Well, that didn’t take long.

Jameis Winston has already created a mini-controversy, posting an Instagram photo of himself celebrating draft night with a giant plate of crab legs. Winston, of course, was cited for shoplifted $32.72 worth of seafood from a Tallahassee Publix in April 2014.

Oh boy.

“Well, some of the fans said, ‘What’s the big deal?’ They don’t care. Others said, ‘Hey, wait a second. This is not a good first impression,’” FOX Sports 1 Bucs insider Jenna Laine said on CBS Sports Radio’s The DA Show. “But from Winston’s account, he said that he took it down. He wasn’t trying to do anything malicious with it. His friend from Deadliest Catch had given him these crab legs – him and his family – and it was merely his way of saying thank you for giving them (Thursday) night’s gift. Unfortunately, some people, as you can see, took it a certain way. And I admit, I kind of said, ‘That’s not a good look there,’ either. So he took it down. He didn’t realize it was going to create as much publicity. But you know what? When you’re the face of a franchise, you always need to err on the side of caution with social media.”

Of course, this isn’t the first time that a Bucs player showed arguably poor judgment on Twitter or Instagram. Last November, tight end Austin Seferian-Jenkins posted a photo to Instagram in which he’s celebrating a touchdown by posing like Captain Morgan. That celebration cost the Bucs a 15-yard unsportsmanlike conduct penalty on the field.

“The Bucs were not a fan of that, so they asked him to remove it,” Laine said. “But (general manager) Jason Licht is denying that the Bucs actually asked (Winston) to do that. Now, someone could have asked him to do that without his knowledge. We don’t know. But as of right now, you’re kind of hearing this back and forth just a little bit.”

Either way, the Bucs probably wanted Winston to get through his first few days as a professional without drawing any negative attention or doing anything remotely controversial. In fact, this is probably why Tampa Bay didn’t show its hand until Thursday night.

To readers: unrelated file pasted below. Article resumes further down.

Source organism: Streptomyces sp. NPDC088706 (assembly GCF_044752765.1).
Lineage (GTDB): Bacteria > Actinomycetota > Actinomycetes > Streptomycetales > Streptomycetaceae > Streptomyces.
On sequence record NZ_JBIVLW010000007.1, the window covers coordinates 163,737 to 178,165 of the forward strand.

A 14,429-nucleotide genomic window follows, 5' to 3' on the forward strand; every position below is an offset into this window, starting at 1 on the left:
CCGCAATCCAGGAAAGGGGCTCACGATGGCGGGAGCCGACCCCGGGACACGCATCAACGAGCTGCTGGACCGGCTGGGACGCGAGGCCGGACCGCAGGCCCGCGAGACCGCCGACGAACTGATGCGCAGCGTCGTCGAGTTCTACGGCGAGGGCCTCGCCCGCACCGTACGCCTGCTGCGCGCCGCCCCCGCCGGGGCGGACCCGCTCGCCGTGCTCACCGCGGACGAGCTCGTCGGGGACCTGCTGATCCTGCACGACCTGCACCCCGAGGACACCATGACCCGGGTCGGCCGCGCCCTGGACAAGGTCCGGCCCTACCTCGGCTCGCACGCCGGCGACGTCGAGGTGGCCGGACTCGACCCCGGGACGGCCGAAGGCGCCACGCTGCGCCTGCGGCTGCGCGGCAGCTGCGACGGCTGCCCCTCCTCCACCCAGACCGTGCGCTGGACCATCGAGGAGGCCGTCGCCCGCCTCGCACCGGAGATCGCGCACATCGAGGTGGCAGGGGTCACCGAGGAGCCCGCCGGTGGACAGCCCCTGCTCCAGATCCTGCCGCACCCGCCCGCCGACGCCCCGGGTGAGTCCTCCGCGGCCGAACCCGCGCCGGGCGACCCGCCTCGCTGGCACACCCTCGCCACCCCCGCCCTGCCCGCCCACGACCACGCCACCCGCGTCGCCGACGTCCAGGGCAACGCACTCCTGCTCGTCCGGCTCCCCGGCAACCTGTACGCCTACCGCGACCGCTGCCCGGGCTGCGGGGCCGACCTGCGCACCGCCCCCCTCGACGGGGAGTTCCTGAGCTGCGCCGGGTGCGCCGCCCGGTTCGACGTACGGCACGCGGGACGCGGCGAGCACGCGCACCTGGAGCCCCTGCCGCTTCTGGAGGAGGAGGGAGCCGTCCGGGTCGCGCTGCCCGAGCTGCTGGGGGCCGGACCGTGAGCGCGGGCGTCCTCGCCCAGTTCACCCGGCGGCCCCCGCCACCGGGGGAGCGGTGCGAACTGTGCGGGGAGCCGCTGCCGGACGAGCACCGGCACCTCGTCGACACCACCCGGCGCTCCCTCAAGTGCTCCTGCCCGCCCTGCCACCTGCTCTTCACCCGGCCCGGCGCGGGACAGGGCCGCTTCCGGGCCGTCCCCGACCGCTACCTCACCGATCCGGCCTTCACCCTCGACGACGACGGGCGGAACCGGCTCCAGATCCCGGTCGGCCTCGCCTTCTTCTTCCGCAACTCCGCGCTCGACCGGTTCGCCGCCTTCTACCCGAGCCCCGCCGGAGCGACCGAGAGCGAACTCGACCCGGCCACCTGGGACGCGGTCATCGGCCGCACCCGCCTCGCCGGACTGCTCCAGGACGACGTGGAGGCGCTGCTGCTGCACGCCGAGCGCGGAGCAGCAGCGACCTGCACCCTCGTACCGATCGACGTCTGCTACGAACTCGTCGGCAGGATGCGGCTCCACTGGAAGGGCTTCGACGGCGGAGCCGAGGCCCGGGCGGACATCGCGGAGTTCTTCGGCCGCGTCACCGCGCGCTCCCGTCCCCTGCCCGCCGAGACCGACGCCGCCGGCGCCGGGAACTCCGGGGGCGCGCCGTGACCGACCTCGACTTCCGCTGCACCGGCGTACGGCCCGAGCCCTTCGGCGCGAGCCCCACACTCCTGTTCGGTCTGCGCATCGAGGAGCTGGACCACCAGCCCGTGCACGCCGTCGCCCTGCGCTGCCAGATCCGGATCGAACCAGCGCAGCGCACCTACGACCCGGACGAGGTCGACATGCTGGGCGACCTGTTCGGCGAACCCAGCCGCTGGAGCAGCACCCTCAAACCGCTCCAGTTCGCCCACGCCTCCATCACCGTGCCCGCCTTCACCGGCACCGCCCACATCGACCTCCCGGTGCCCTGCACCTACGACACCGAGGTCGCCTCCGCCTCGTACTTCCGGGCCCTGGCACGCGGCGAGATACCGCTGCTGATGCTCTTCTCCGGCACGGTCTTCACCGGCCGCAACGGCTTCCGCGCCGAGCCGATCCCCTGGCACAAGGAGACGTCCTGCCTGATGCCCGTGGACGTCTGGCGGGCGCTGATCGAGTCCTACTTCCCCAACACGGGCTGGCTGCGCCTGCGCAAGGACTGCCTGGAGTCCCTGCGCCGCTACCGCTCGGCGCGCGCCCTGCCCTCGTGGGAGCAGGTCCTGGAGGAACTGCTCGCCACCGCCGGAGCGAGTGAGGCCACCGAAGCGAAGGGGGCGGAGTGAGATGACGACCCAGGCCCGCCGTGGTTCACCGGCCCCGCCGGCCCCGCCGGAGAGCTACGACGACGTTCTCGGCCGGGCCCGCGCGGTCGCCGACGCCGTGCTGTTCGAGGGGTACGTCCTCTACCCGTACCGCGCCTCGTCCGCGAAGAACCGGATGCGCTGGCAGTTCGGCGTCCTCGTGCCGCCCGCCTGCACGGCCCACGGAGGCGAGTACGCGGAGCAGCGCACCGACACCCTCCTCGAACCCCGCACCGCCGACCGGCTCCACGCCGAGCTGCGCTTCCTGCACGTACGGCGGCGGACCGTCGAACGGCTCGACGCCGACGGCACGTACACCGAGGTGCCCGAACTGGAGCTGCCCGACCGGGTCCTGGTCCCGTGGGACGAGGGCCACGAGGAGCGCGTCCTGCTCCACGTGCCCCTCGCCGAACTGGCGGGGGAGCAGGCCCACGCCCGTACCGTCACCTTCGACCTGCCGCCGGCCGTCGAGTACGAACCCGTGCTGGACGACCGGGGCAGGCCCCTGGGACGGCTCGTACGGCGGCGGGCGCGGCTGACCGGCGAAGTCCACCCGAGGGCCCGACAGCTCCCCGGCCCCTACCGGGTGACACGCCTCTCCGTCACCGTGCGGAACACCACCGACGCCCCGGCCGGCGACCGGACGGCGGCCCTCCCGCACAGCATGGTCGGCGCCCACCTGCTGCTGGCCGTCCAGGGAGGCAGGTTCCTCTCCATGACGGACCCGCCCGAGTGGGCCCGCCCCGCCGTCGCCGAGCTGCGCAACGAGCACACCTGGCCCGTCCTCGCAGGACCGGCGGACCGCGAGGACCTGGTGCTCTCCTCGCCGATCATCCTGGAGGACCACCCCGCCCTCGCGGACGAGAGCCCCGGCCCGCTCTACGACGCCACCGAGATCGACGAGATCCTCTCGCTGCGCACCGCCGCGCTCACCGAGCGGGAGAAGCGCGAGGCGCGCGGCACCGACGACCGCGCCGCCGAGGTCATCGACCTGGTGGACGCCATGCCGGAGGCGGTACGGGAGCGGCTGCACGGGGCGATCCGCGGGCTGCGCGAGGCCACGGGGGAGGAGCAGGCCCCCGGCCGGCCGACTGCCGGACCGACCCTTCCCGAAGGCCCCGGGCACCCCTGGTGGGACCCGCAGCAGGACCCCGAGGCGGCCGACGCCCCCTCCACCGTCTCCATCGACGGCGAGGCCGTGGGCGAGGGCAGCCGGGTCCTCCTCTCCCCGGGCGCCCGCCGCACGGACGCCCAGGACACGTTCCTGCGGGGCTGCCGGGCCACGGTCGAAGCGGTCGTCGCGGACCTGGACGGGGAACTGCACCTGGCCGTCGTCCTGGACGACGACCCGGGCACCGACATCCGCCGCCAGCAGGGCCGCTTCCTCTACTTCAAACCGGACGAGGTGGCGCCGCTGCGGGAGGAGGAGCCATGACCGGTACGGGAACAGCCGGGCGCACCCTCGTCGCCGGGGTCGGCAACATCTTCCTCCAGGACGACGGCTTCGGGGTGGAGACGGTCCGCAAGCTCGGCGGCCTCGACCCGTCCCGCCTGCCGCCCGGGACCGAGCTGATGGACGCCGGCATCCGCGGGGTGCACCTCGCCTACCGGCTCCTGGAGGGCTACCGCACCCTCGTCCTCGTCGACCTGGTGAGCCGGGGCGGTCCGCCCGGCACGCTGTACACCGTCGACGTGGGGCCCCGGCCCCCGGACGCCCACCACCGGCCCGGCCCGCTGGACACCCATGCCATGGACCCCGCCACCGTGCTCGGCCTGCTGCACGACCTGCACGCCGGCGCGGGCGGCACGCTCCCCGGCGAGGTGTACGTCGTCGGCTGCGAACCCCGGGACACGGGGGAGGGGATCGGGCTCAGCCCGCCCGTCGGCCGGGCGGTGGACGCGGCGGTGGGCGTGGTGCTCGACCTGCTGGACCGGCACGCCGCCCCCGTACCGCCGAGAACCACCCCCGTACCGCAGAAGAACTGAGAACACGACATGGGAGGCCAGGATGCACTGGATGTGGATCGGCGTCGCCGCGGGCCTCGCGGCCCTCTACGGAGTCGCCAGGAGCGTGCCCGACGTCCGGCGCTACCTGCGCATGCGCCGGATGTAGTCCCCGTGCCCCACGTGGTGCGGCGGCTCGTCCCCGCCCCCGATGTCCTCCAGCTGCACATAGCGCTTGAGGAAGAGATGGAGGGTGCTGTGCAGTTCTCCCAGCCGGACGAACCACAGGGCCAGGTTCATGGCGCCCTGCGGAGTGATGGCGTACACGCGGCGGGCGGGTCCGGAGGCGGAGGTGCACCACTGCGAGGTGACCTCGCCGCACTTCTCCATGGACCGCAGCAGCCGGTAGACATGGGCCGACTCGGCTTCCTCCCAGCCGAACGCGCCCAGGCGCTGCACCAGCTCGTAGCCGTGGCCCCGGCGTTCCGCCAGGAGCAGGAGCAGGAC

“It was brought to my attention very early on – and I talked to a number of people – but they were concerned about (his past) and they did take it seriously,” Laine said. “I mean, this lawsuit, this civil suit that was just filed – it was filed right here in Hillsborough County, and so because of that, you have to take it seriously. I talked to a number of people in the organization even (Thursday) night. They’re fathers. They’re husbands. They have daughters. They understand that. They reconfirmed to me that they took it very, very seriously, this whole investigation process.

“And that was also one of the reasons why they wanted to wait until the very end,” Lane continued. “They didn’t just proclaim him as the first overall pick weeks in advance or days in advance. They wanted to let the whole process play out, do their due diligence. Obviously you never know if there’s going to be a trade offer that’s just too good to pass up. But they really just wanted to let the entire process play out and leave possibly some wiggle room for what happens if all of a sudden he does make a poor decision. Between what’s going on with La’el Collins, Shane Ray – you never know, even in the days leading up to the draft.”


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